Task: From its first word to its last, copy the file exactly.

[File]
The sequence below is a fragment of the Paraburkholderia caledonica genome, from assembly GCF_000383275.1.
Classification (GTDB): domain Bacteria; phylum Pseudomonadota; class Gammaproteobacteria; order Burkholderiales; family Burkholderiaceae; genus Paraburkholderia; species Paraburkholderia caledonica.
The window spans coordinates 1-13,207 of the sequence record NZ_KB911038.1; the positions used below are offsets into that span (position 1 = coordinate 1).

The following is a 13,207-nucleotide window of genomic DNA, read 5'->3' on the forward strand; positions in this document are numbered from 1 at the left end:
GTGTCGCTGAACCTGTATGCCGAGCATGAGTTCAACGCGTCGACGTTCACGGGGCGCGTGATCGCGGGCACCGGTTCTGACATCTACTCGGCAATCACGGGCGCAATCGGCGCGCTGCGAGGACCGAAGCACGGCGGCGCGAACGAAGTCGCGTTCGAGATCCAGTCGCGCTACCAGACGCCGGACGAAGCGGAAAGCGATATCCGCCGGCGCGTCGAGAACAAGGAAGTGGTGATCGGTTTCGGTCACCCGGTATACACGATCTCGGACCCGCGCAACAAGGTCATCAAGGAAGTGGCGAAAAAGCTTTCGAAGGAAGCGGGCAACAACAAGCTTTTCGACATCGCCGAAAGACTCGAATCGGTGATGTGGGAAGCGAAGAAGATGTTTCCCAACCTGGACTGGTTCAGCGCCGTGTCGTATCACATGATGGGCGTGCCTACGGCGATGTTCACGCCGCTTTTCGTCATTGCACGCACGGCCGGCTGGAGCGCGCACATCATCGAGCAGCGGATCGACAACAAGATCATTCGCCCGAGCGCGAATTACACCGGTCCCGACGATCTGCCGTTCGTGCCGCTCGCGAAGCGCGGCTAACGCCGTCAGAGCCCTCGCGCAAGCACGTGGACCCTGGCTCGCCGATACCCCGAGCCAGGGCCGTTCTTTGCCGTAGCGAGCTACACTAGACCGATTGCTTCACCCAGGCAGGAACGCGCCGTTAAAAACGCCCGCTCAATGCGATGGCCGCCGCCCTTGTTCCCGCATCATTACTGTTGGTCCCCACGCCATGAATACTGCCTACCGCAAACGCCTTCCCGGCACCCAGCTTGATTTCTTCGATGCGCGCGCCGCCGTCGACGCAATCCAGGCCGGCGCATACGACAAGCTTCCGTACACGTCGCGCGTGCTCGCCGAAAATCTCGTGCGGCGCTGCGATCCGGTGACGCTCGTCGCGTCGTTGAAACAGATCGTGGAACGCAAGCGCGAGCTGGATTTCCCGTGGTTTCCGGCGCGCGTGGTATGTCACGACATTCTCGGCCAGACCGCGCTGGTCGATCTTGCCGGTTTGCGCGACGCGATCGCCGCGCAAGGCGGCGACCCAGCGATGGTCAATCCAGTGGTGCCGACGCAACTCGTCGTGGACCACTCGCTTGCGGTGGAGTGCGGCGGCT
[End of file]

The sequence below is a fragment of the Paraburkholderia caledonica genome, from assembly GCF_000383275.1.
Classification (GTDB): domain Bacteria; phylum Pseudomonadota; class Gammaproteobacteria; order Burkholderiales; family Burkholderiaceae; genus Paraburkholderia; species Paraburkholderia caledonica.
The window spans coordinates 1-13,207 of the sequence record NZ_KB911038.1; the positions used below are offsets into that span (position 1 = coordinate 1).

The following is a 13,207-nucleotide window of genomic DNA, read 5'->3' on the forward strand; positions in this document are numbered from 1 at the left end:
GTGTCGCTGAACCTGTATGCCGAGCATGAGTTCAACGCGTCGACGTTCACGGGGCGCGTGATCGCGGGCACCGGTTCTGACATCTACTCGGCAATCACGGGCGCAATCGGCGCGCTGCGAGGACCGAAGCACGGCGGCGCGAACGAAGTCGCGTTCGAGATCCAGTCGCGCTACCAGACGCCGGACGAAGCGGAAAGCGATATCCGCCGGCGCGTCGAGAACAAGGAAGTGGTGATCGGTTTCGGTCACCCGGTATACACGATCTCGGACCCGCGCAACAAGGTCATCAAGGAAGTGGCGAAAAAGCTTTCGAAGGAAGCGGGCAACAACAAGCTTTTCGACATCGCCGAAAGACTCGAATCGGTGATGTGGGAAGCGAAGAAGATGTTTCCCAACCTGGACTGGTTCAGCGCCGTGTCGTATCACATGATGGGCGTGCCTACGGCGATGTTCACGCCGCTTTTCGTCATTGCACGCACGGCCGGCTGGAGCGCGCACATCATCGAGCAGCGGATCGACAACAAGATCATTCGCCCGAGCGCGAATTACACCGGTCCCGACGATCTGCCGTTCGTGCCGCTCGCGAAGCGCGGCTAACGCCGTCAGAGCCCTCGCGCAAGCACGTGGACCCTGGCTCGCCGATACCCCGAGCCAGGGCCGTTCTTTGCCGTAGCGAGCTACACTAGACCGATTGCTTCACCCAGGCAGGAACGCGCCGTTAAAAACGCCCGCTCAATGCGATGGCCGCCGCCCTTGTTCCCGCATCATTACTGTTGGTCCCCACGCCATGAATACTGCCTACCGCAAACGCCTTCCCGGCACCCAGCTTGATTTCTTCGATGCGCGCGCCGCCGTCGACGCAATCCAGGCCGGCGCATACGACAAGCTTCCGTACACGTCGCGCGTGCTCGCCGAAAATCTCGTGCGGCGCTGCGATCCGGTGACGCTCGTCGCGTCGTTGAAACAGATCGTGGAACGCAAGCGCGAGCTGGATTTCCCGTGGTTTCCGGCGCGCGTGGTATGTCACGACATTCTCGGCCAGACCGCGCTGGTCGATCTTGCCGGTTTGCGCGACGCGATCGCCGCGCAAGGCGGCGACCCAGCGATGGTCAATCCAGTGGTGCCGACGCAACTCGTCGTGGACCACTCGCTTGCGGTGGAGTGCGGCGGCT